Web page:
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Decadent-sounding descriptions could lead to higher consumption of vegetables, Stanford research finds

Wouldn’t you choose “sweet sizzlin’ green beans and crispy shallots” over basic green beans? According to new research from Stanford scholars, yes, indeed. (Image credit: Getty Images)

Jun 12 2017

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Faculty, In the News, Students

Stanford psychology scholars applied indulgent labeling – flavorful, exciting descriptions usually used for decadent foods – to vegetables. Their study found that more diners chose vegetables with these indulgent descriptions.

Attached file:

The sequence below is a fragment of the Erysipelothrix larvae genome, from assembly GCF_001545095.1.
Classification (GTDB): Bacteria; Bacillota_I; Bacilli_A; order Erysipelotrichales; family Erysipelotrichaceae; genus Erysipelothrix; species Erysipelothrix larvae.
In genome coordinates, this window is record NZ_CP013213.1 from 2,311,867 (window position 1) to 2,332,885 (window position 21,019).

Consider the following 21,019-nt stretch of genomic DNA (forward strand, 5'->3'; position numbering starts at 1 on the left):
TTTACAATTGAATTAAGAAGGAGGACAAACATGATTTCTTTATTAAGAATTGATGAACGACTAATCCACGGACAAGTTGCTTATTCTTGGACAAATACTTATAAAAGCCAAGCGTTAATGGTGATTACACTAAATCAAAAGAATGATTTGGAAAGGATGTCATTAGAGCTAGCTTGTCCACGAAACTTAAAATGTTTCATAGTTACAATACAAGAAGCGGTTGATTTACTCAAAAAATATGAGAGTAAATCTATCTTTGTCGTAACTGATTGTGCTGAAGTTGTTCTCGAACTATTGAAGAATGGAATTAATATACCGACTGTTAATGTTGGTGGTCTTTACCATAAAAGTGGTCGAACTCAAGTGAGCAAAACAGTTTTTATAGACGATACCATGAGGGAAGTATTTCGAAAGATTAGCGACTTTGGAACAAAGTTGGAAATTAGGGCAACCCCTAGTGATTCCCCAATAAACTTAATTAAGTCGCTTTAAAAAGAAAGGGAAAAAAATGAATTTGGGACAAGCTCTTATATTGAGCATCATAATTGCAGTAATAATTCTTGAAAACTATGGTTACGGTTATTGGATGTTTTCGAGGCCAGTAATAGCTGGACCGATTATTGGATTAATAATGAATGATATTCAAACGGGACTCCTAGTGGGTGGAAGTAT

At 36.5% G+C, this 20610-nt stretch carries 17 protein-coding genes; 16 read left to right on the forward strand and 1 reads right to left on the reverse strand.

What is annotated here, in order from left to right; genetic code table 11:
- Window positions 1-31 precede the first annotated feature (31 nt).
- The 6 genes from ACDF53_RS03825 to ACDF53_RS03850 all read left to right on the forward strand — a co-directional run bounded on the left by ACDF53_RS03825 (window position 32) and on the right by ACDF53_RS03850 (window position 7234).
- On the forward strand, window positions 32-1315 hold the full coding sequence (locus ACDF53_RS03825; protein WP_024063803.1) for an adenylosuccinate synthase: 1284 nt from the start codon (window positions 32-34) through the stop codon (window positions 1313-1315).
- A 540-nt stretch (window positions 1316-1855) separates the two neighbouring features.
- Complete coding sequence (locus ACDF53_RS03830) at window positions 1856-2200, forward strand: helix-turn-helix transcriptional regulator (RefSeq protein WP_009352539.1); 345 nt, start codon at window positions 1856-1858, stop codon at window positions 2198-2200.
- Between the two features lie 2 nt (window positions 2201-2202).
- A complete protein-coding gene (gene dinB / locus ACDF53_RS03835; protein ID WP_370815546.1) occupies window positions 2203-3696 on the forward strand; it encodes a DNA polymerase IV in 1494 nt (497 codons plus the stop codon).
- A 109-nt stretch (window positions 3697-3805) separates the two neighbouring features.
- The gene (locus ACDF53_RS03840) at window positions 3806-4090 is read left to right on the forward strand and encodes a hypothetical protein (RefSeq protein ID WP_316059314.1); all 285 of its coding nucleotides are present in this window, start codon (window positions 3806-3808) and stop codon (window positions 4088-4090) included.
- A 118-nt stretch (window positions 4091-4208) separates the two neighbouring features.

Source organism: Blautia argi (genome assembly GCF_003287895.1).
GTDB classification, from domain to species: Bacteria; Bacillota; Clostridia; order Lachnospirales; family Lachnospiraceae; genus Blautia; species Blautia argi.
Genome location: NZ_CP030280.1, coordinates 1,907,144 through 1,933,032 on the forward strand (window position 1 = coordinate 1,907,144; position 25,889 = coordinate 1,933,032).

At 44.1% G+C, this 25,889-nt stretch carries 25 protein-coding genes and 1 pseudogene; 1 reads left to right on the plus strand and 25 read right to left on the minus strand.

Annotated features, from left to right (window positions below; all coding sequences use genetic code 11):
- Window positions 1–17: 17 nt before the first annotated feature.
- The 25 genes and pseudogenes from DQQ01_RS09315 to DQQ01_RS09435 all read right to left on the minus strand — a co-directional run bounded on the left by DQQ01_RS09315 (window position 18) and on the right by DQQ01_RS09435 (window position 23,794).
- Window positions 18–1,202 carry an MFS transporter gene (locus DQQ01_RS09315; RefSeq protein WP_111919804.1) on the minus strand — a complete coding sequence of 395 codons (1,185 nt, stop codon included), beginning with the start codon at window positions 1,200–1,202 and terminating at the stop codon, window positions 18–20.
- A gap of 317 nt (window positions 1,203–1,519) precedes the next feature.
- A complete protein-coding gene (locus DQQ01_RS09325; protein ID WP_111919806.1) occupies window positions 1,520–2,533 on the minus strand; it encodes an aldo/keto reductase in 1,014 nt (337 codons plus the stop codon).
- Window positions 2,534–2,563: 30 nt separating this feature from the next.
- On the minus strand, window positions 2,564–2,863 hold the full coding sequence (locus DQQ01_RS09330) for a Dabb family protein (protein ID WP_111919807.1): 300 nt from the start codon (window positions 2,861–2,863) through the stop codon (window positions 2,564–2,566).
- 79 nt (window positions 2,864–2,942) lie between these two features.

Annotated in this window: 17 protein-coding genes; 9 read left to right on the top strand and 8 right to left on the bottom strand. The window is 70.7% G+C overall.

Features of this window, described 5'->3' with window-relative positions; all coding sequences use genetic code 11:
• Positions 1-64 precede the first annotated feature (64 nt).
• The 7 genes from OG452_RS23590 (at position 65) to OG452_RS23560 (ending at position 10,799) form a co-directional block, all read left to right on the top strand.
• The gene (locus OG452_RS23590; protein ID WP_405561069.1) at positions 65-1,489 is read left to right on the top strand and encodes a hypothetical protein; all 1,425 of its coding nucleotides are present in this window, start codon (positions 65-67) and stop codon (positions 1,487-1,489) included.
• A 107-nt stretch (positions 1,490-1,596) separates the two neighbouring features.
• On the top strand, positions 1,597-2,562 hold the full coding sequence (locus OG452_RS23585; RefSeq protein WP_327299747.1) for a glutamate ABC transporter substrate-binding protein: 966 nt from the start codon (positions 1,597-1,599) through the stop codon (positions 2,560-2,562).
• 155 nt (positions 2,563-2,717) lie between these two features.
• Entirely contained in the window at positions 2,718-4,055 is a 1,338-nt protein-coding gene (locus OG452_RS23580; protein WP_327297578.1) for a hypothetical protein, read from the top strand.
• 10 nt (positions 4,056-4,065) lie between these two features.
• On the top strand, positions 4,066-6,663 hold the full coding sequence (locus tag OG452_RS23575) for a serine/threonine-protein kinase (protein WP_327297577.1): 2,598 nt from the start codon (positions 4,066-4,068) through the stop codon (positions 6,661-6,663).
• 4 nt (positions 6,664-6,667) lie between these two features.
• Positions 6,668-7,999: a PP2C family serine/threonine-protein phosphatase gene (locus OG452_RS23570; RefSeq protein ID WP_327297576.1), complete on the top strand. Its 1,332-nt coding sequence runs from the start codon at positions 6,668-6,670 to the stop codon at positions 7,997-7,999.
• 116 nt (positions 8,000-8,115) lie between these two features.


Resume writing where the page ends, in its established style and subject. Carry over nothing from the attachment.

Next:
Would you be more likely to eat vegetables if they were described as “dynamite,” “caramelized” and “sweet sizzlin’”?

According to new research from Stanford scholars, the answer is a hearty yes.